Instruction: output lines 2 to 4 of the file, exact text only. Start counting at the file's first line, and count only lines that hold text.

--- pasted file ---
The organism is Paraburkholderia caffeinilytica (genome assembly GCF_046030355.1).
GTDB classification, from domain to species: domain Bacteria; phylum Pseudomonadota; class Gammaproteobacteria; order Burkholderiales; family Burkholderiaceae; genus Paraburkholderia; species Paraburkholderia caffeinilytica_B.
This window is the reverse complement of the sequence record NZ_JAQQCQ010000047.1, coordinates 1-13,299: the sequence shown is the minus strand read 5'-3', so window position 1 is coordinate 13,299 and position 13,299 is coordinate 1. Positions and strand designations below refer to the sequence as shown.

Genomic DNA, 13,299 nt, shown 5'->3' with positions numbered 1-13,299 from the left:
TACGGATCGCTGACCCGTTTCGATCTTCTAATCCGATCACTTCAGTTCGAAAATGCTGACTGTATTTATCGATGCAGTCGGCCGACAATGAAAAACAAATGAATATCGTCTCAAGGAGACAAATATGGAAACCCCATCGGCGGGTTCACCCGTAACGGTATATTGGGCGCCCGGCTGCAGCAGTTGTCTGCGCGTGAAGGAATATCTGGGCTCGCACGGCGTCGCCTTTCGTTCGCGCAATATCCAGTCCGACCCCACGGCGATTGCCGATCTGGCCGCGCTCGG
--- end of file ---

GTDB classification, from domain to species: domain Bacteria; phylum Pseudomonadota; class Gammaproteobacteria; order Burkholderiales; family Burkholderiaceae; genus Paraburkholderia; species Paraburkholderia caffeinilytica_B.
This window is the reverse complement of the sequence record NZ_JAQQCQ010000047.1, coordinates 1-13,299: the sequence shown is the minus strand read 5'-3', so window position 1 is coordinate 13,299 and position 13,299 is coordinate 1. Positions and strand designations below refer to the sequence as shown.

Genomic DNA, 13,299 nt, shown 5'->3' with positions numbered 1-13,299 from the left: